The Accountability Review Council, an independent entity charged with monitoring the district’s reform efforts, will present a report on the progress of Supt. Ackerman’s Imagine 2014 plan during this Wednesday’s School Reform Commission planning meeting.
The report, The Status of 2009-2010 Academic Performance in the School District of Philadelphia and Observations on the Initial Implementation Stage of Renaissance Schools, can be viewed by clicking on this link.
Using PSSA scores in reading and math and the state and federal benchmarks, ARC members sought out whether the school district made progress in meeting expections under No Child Left Behind during the 2009-10 school year and how the Renaissance schools plan impacted students.
The report found that between 2002 and 2010, district students had made gains toward meeting Adequate Yearly Progress.
During that period, the percentage of district schools that met AYP went from nine percent to 59 percent. In 2010, 158 district schools made AYP, up from 51 schools since 2007, according to the report. Though the state continued to have a higher percentage of students scoring Advanced and Proficient than Philadelphia, from 2002 to 2010, district students scoring at those levels in 2009 and 2010 in reading were higher than those of the state for grades four through eight and 11.
In math, the district’s increases outpaced those of the state for grades 3, 4, 6, 7, 8 and 11.
However, the report states, “the SDP needs to accelerate its pace of improvement in reading, especially in grades 4, 5, 6 and 11, where fewer than 50 percent of the students scored at the Advanced or Proficient levels on the PSSA."
The report also highlights the gap in test scores between the district’s black and Latino students and their white and Asian counterparts.
As for the Renaissance plan, the report recommended the district strengthen its effort to attract more parents and community members to participate in the process. ARC's report said the district should also provide more support to new teachers and to “create a school-wide strategy for promoting a positive climate at the Promise Academies where tardiness increased from 10 to 14 percent.”
To read more from this report, go to this link.
To help get a better understanding of the early stages of the Renaissance plan, ARC commissioned Research for Action, a research and educational policy group, to conduct a study on the process. That report can be found at www.researchforaction.org, this Wednesday as well.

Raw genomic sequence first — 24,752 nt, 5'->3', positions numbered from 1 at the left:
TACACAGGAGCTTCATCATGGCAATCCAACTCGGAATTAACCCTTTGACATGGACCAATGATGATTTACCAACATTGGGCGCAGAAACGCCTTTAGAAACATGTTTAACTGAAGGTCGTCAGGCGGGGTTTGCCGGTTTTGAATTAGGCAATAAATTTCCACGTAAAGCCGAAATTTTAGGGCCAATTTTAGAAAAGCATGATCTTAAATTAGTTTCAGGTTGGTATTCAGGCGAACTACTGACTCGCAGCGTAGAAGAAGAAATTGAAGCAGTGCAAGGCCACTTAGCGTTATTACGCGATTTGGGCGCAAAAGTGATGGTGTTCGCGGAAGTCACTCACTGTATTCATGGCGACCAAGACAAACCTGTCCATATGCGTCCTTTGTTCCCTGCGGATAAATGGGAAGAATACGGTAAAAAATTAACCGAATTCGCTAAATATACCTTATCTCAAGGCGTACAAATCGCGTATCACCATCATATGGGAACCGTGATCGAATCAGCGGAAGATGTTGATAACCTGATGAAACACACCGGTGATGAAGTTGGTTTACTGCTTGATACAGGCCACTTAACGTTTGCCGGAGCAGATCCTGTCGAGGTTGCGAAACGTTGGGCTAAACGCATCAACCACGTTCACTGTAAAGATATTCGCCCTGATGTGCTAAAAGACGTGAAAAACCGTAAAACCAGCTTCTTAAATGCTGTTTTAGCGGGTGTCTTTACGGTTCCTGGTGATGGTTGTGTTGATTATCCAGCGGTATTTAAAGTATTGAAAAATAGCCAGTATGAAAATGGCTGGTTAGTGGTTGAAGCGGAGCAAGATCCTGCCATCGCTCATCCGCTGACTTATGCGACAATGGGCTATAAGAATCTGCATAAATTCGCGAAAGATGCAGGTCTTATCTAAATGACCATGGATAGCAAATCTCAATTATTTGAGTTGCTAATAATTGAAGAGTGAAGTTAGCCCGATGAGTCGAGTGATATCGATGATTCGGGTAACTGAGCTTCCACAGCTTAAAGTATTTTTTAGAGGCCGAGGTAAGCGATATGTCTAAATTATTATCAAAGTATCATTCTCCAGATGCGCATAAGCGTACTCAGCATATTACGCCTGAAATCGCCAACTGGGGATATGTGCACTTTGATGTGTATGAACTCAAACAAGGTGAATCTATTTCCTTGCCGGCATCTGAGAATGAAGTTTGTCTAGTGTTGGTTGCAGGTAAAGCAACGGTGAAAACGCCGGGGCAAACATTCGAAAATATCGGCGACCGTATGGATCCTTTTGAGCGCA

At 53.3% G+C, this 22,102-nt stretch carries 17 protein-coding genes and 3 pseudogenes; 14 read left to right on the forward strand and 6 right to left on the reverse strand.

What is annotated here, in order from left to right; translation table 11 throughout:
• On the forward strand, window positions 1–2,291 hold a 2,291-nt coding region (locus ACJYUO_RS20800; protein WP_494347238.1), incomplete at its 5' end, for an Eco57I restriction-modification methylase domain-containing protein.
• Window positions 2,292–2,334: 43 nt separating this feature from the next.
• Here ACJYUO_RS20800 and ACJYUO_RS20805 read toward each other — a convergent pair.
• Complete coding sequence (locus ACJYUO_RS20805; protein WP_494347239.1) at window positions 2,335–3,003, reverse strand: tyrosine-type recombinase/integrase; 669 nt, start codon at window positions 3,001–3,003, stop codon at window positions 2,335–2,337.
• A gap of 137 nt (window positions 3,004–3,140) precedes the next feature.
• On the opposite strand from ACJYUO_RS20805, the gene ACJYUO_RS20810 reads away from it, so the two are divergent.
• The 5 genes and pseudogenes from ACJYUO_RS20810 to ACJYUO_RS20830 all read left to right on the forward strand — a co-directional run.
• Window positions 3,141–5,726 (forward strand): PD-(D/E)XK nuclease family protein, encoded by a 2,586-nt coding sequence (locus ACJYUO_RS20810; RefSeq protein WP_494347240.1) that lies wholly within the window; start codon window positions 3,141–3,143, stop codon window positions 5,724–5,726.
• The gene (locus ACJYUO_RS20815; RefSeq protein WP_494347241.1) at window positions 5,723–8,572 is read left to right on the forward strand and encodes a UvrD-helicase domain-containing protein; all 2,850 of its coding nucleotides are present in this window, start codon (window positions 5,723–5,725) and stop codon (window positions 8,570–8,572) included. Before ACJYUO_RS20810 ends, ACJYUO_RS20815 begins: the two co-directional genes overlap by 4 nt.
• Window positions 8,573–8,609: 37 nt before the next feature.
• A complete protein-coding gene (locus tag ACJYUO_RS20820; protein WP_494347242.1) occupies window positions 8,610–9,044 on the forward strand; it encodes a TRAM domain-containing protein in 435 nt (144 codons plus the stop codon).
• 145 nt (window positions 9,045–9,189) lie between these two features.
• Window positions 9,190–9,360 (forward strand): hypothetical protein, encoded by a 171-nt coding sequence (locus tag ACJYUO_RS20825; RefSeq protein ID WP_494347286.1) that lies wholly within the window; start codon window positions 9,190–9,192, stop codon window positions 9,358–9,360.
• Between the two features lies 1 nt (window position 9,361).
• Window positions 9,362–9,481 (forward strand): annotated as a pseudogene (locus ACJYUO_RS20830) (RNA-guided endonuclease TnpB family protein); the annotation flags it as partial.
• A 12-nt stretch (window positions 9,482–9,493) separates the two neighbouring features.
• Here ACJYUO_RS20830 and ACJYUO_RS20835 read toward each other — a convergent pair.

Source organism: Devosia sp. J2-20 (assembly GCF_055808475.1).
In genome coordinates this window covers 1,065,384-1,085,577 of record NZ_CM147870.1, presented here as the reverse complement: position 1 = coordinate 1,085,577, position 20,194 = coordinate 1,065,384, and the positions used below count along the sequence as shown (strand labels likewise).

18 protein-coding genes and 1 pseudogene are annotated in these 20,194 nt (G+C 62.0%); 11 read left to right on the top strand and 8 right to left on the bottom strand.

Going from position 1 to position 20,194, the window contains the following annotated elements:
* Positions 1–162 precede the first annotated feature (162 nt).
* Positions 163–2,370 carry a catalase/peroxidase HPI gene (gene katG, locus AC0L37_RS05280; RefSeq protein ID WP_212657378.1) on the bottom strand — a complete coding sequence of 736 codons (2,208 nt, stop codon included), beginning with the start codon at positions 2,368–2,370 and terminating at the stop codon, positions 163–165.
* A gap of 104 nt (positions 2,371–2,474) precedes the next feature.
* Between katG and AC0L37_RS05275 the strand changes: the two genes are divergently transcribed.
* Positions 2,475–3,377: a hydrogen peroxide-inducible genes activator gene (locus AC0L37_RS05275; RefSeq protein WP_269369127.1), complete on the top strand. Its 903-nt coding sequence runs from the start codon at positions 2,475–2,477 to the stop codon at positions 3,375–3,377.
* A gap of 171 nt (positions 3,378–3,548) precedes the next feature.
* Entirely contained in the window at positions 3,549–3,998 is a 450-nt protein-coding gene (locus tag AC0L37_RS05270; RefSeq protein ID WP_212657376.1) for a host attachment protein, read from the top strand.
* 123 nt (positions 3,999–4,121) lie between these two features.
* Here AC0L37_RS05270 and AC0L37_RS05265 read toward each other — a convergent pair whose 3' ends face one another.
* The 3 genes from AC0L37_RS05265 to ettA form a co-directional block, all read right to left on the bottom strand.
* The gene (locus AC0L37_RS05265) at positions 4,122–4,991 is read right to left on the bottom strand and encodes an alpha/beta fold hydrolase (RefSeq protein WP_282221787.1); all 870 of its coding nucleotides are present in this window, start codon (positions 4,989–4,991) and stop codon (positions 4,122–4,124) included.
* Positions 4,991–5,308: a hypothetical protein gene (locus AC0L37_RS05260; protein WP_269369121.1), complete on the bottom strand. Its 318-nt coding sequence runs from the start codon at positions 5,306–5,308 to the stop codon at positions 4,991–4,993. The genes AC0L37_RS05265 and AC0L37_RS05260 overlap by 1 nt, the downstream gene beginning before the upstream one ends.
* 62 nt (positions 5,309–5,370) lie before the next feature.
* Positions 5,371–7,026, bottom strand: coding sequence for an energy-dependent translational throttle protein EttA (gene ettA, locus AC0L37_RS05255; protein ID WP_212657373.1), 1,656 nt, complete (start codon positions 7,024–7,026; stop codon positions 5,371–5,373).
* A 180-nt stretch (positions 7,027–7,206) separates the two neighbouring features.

ARC was created in part to fulfill an obligation by the SRC to establish an independent assessment and reporting center of the district. According to ARC's webpage on the district's website, the job of the seven-member panel is to "review and validate SDP education reform initiatives and their impact on student achievement."
Elementary art exhibit at Emlen
An art exhibit showcasing hundreds of student art pieces will be on display May 18 to June 13 at E.C. Emlen Elementary School, 6501 Chew Avenue. The exhibit will kick off the with an evening event open to the community on May 18 at 5p.m.
The program, designed and implemented by Emlen teacher Tania Arch, guides children through different types of literature and the creation of art projects that reflect the stories and lessons learned from each book.
In other district news tidbits
Officials are looking for a few good professionals who can share their experience and expertise with a crop of budding artists during a media conference to be held this Friday at 440.
The purpose of the Philadelphia Youth Media Conference, or PYMC, is to expand the mission of the Philadelphia Youth Film Festival by introducing students to film making, television, radio, theater, internet, photography, print and related industries. A series of workshops, an education and career fair and exhibits are scheduled to occupy youngsters' time and attention.
The Office of High School Reform, Career & Technical Education Division is sponsoring the conference, under the direction of Fortress Communications.
If interested in becoming an industry partner, call 215-292-6994, or reach out to the district's communications office at 215-400-6315.